Tuesday, December 13, 2016

3 Before Me

The dreary season of 2016 is rushing past my ears, sounding like a hummingbird heading for home. I thought there would be time...to reflect, to learn new tools, to come to conclusions regarding practicing practices and troubling tech. Instead, I ran as fast as I could just to stay in same place.

But I promised a few colleagues that I would document '3 before me' - Academic Technology's ode to setting tech limits in Canvas - in time for Winter quarter. Here's '3 before me!' in micro-content form:

The Practice

Tell you students not to email you, unless it's personal/private/confidential. Tell them you will not answerIf they have a question on the content, others probably have the same question and you don't want to answer it 30 times. Tell them here are 3 places to go before your mailbox. You can do this!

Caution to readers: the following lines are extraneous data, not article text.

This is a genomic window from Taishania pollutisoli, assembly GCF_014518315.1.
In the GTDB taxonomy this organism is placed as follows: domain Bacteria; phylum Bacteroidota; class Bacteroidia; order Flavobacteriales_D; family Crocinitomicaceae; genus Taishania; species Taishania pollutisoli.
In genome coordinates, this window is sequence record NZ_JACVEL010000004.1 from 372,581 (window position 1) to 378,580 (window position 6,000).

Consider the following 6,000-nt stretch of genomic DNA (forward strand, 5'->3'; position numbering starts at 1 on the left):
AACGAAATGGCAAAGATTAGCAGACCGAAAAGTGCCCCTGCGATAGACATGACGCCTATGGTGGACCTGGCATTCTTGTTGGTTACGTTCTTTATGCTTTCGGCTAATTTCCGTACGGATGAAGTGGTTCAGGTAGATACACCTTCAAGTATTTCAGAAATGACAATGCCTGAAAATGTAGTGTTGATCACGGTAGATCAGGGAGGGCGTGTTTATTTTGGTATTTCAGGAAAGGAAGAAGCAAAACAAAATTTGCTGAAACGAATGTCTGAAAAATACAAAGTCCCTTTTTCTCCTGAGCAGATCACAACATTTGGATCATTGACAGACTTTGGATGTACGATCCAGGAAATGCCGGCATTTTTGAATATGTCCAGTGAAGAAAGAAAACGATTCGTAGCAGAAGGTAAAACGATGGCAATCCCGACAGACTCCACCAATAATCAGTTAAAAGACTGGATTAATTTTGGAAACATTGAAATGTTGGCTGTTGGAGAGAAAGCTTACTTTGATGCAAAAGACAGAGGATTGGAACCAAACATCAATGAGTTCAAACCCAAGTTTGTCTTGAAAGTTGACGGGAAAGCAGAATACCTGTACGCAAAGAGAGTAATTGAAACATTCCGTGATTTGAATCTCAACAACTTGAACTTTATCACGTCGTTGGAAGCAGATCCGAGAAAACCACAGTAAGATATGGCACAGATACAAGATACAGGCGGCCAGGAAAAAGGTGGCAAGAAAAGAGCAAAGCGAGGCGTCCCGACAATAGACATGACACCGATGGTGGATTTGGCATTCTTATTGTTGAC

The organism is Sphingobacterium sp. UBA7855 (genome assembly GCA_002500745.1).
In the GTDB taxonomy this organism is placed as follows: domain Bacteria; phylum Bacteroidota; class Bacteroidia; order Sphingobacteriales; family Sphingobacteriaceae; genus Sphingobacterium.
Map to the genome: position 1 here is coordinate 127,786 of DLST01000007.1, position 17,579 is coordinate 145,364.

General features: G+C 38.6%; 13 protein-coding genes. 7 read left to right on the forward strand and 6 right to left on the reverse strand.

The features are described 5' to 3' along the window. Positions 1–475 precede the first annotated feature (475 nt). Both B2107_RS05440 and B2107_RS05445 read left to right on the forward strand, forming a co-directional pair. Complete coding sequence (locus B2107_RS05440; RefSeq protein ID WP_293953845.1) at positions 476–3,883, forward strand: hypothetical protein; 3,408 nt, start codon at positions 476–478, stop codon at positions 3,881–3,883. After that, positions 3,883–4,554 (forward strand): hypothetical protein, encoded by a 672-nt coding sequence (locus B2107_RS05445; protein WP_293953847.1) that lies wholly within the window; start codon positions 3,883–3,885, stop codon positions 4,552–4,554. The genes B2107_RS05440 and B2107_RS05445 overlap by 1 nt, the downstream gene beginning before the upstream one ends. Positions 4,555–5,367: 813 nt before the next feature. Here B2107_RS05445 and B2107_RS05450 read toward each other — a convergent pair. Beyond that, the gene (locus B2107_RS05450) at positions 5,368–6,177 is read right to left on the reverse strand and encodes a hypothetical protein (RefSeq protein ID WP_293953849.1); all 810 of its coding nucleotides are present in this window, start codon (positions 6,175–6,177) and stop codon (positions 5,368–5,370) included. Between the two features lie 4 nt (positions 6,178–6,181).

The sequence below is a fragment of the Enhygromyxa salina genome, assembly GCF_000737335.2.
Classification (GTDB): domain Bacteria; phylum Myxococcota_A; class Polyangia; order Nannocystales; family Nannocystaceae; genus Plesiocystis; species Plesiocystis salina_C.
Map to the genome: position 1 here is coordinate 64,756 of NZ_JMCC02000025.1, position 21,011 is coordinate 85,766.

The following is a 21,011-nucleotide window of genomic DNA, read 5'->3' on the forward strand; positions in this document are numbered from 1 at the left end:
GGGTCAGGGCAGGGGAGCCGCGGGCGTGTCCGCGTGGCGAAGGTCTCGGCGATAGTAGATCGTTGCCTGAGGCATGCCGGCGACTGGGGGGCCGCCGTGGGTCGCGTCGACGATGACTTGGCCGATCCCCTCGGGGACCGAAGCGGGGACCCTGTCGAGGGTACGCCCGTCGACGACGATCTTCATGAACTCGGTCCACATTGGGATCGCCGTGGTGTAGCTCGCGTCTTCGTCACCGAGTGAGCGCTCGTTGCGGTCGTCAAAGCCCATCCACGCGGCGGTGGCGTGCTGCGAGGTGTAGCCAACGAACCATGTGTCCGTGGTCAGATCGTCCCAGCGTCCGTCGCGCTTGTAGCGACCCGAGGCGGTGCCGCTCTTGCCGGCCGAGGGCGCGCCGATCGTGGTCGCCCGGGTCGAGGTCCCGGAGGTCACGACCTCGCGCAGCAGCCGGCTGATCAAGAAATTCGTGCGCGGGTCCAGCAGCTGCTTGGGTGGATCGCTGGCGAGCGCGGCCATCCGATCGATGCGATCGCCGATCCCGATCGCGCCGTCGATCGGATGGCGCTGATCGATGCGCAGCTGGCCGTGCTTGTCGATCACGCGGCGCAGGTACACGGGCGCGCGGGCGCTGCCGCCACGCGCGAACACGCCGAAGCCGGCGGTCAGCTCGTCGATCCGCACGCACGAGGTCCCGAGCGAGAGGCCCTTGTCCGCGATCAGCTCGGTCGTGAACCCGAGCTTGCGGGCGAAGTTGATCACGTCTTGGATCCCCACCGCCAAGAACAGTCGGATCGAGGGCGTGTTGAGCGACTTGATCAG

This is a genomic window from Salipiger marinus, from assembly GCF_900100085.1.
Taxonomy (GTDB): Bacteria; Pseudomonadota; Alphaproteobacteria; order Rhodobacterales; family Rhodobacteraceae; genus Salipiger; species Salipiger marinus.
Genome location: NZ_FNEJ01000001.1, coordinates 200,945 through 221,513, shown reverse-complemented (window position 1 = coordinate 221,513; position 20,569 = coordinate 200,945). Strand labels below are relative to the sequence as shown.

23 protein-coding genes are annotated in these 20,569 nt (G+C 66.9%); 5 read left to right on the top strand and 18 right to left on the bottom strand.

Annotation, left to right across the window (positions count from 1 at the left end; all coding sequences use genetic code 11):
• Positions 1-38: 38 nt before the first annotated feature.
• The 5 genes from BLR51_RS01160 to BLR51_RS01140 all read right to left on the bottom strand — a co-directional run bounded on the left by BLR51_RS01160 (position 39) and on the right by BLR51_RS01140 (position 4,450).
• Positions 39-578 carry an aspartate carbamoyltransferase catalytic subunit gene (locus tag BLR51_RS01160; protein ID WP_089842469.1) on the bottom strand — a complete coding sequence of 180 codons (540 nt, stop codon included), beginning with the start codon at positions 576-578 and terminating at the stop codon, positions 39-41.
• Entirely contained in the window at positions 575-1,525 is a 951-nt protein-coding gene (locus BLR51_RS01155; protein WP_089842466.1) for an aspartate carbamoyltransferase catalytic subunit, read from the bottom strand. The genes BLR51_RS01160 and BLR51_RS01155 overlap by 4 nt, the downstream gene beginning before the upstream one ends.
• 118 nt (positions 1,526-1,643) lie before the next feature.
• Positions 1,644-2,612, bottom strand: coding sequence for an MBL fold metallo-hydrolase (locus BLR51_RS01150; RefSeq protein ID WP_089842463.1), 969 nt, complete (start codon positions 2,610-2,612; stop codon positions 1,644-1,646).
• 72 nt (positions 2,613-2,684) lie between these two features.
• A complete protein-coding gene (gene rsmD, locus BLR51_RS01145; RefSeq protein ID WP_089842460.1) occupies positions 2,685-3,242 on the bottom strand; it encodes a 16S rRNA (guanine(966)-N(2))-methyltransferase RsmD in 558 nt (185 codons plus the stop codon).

#1) The course FAQ thread in Discussion Board. Someone will answer it there, often before you, the instructor, even sees it.

#2) The University Help Desk. You're not Tech Support and you don't need to know why their Windows Vista/BB9/IE8 combination doesn't display PDFs correctly. IT is paid to explore those issues, and some of them enjoy working on the problem.

#3) The syllabus. Doh! Time, due date, requirements, process is usually outlined there. If it's about course content issue, they should look there first.

3 before me. Easy rule. Put it in the syllabus and your online teaching becomes easier and your students become less dependent. Scout's honor.

Lots of faculty think they'll be seen as "nice" if they ignore this advice. Do so at your own peril. Online options can grow work at exponential rates when you start obsessing. '3 before me' is especially gold in online teaching. Why?
  • so you don't burn out teaching online
  • so students take ownership of their learning and problem-solving
  • so they form community unto themselves
You can do this. You can set limits, encourage problem-solving, create more collaborations.
3 Before Me.

No comments: